About

Barney Google and Snuffy Smith is one of the longest-running comic strips in history. Created by Billy DeBeck in 1919, it first appeared in the sports section of the Chicago Herald and Examiner as Take Barney Google, F’rinstance. It starred the cigar-smoking, sports-loving, poker-playing, girl-chasing ne’er-do-well Barney Google. By October of that year, the strip was distributed by King Features to newspapers all across the country.

In 1934, Barney Google met Snuffy Smith, a hillbilly who soon eclipsed him in popularity. Not long after this meeting, the strip became known as Barney Google and Snuffy Smith.  In 1942, the comic strip was inherited by DeBeck’s long-time assistant, Fred Lasswell, who continued to draw the strip until his death in March 2001. Lasswell, a master of the sight gag, really developed the hillbilly characters of Hootin’ Holler.  John Rose, who inked the strip for Lasswell, has been carrying on the bodacious tradition of being the strip’s cartoonist since 2001.

This tremendously popular feature boasts clients in 21 countries and 11 languages. It has added several phrases to the American vernacular, including “sweet mama,” “horsefeathers,” “heebie-jeebies” and “hotsie-totsie.” It has been the inspiration for a hit song, “Barney Google (With Your Goo-Goo-Googly Eyes)” and is one of a few historical comic strips to be honored on a special set of U.S. postage stamps.

Awards and Distinctions:

In 1946, the National Cartoonists Society named its first outstanding cartoonist of the year award The Billy DeBeck Award.  It was given out every year until 1953, when it was replaced with the Reuben Award.

In 1946, Fred Lasswell was presented with the prestigious Silver Lady Award from the Banshees Society in New York City for his work on the Barney Google and Snuffy Smith comic strip.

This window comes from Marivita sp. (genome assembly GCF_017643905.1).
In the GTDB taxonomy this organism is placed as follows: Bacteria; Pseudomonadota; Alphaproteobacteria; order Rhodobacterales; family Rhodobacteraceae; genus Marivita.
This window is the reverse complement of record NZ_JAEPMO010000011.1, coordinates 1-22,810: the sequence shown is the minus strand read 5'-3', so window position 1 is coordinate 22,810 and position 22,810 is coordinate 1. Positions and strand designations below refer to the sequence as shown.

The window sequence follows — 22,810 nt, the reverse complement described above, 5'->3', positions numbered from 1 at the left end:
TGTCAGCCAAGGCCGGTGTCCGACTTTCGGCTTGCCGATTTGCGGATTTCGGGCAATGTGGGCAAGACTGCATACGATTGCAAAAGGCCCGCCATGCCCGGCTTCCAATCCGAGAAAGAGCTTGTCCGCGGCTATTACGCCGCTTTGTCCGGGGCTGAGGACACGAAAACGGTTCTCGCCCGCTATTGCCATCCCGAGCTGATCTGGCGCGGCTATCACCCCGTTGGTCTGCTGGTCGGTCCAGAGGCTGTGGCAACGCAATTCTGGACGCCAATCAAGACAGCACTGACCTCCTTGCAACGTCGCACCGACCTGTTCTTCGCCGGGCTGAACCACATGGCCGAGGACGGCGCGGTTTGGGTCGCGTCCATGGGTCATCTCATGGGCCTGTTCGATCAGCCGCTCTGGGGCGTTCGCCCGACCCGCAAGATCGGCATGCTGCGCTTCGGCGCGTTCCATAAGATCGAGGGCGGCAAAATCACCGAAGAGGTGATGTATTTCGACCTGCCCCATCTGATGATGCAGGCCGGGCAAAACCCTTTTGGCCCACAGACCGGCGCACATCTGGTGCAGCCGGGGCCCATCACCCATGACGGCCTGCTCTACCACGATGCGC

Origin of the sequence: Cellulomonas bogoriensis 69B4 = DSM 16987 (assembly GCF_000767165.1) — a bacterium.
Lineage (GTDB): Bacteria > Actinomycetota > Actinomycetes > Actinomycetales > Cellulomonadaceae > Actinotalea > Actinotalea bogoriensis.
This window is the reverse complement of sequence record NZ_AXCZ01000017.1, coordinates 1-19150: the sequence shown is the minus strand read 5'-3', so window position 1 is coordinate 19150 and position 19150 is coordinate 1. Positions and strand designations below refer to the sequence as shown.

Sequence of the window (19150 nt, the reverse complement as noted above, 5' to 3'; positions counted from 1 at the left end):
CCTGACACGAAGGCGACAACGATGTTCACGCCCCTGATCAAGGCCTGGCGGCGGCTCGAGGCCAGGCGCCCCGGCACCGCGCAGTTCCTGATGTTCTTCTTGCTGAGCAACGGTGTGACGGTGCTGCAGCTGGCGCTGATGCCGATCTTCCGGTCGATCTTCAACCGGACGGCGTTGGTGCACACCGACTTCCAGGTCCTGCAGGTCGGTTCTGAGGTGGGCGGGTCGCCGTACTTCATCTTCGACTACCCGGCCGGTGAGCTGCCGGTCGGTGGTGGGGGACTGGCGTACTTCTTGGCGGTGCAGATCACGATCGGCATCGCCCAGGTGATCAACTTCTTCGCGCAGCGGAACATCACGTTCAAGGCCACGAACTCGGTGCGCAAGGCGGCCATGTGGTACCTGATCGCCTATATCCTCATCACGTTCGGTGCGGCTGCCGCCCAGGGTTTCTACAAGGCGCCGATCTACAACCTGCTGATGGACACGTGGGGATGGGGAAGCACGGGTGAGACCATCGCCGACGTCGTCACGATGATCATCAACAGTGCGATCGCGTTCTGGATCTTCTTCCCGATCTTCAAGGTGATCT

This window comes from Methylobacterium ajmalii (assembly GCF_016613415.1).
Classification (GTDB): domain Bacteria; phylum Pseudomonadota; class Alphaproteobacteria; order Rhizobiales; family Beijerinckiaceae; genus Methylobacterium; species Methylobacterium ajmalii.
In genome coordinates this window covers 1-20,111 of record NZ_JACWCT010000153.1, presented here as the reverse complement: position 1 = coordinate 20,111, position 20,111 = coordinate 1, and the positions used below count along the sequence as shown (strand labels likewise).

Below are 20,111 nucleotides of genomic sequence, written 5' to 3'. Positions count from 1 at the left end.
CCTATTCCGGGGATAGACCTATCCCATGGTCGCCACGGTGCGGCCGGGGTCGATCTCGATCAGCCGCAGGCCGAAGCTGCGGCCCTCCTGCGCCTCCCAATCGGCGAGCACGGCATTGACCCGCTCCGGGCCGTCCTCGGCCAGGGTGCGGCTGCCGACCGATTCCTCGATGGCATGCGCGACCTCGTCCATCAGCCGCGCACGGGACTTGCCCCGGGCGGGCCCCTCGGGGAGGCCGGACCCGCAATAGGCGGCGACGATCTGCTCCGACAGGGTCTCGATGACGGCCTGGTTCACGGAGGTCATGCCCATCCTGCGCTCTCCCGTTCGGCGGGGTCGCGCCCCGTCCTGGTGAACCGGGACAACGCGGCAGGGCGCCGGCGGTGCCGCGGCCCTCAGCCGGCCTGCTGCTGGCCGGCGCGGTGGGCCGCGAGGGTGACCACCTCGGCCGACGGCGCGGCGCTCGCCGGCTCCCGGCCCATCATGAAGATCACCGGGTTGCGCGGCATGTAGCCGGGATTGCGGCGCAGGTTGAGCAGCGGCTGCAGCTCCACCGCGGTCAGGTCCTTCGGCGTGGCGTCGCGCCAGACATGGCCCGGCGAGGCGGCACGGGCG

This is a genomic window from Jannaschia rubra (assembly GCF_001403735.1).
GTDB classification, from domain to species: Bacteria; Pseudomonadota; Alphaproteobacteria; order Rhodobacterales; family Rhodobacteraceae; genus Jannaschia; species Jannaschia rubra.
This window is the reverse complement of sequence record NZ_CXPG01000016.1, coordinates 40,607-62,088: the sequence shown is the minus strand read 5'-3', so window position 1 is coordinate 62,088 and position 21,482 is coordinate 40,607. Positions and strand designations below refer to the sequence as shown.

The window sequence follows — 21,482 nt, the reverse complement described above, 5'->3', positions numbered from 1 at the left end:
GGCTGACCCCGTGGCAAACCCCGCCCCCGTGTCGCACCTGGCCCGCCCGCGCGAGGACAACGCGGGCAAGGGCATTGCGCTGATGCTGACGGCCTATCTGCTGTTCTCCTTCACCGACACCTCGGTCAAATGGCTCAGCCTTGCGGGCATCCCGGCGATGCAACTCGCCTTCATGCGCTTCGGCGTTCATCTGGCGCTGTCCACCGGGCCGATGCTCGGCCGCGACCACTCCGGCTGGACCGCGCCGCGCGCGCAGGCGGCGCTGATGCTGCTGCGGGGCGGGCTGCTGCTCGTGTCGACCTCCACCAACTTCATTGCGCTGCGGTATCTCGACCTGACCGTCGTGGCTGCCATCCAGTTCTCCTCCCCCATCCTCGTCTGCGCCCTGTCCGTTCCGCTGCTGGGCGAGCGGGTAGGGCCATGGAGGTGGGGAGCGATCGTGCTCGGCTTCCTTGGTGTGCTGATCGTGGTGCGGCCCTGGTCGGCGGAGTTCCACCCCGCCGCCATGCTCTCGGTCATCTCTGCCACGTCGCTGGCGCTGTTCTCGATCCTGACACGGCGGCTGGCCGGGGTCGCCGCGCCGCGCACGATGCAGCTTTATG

In 1963, Fred Lasswell won the coveted National Cartoonists Society’s Reuben Award as “Outstanding Cartoonist of the Year,” as well as the award for “Best Humor Strip Cartoonist.”

In 1984, Lasswell was presented the NCS’ Elzie Segar Award for his unique and outstanding contributions to the profession of cartooning.

The book “Barney Google and Snuffy Smith: 75 Years of An American Legend” by Brian Walker was published in 1994.

In 1995, Barney Google and Snuffy Smith became one of a few historical comic strips to be honored on a special set of U.S. postage stamps.

John Rose was honored with the 2004 Outstanding Professional Achievement in the Media Award from the Public Relations Council of the Shenandoah Valley for his work on the Barney Google and Snuffy Smith comic strip.

John Rose was honored with the Jamboree 2010 Contingent Leadership Award by the Stonewall Jackson Area Council of Boy Scouts (VA/WV) for creating a commemorative Snuffy Smith 100th Anniversary of Boy Scouting patch for the National Jamboree.

In 2013, “The Bodacious Best of Snuffy Smith” was published. In this volume, cartoonist John Rose selected more than 350 of his favorite Barney Google and Snuffy Smith strips from 2004-2013. This collection is the first collection of Rose’s work on the strip.

In 2015 Rose was honored with the Lum and Abner Memorial Award in Mena, Ark., by the National Lum And Abner Society for his contributions to rural humor as the cartoonist for the Barney Google and Snuffy Smith comic strip.

In 2017, at Walt Disney’s Hometown Toonfest in Marceleine, Missouri, Rose was honored with an award for his contributions to cartooning through his work on the Barney Google and Snuffy Smith comic strip.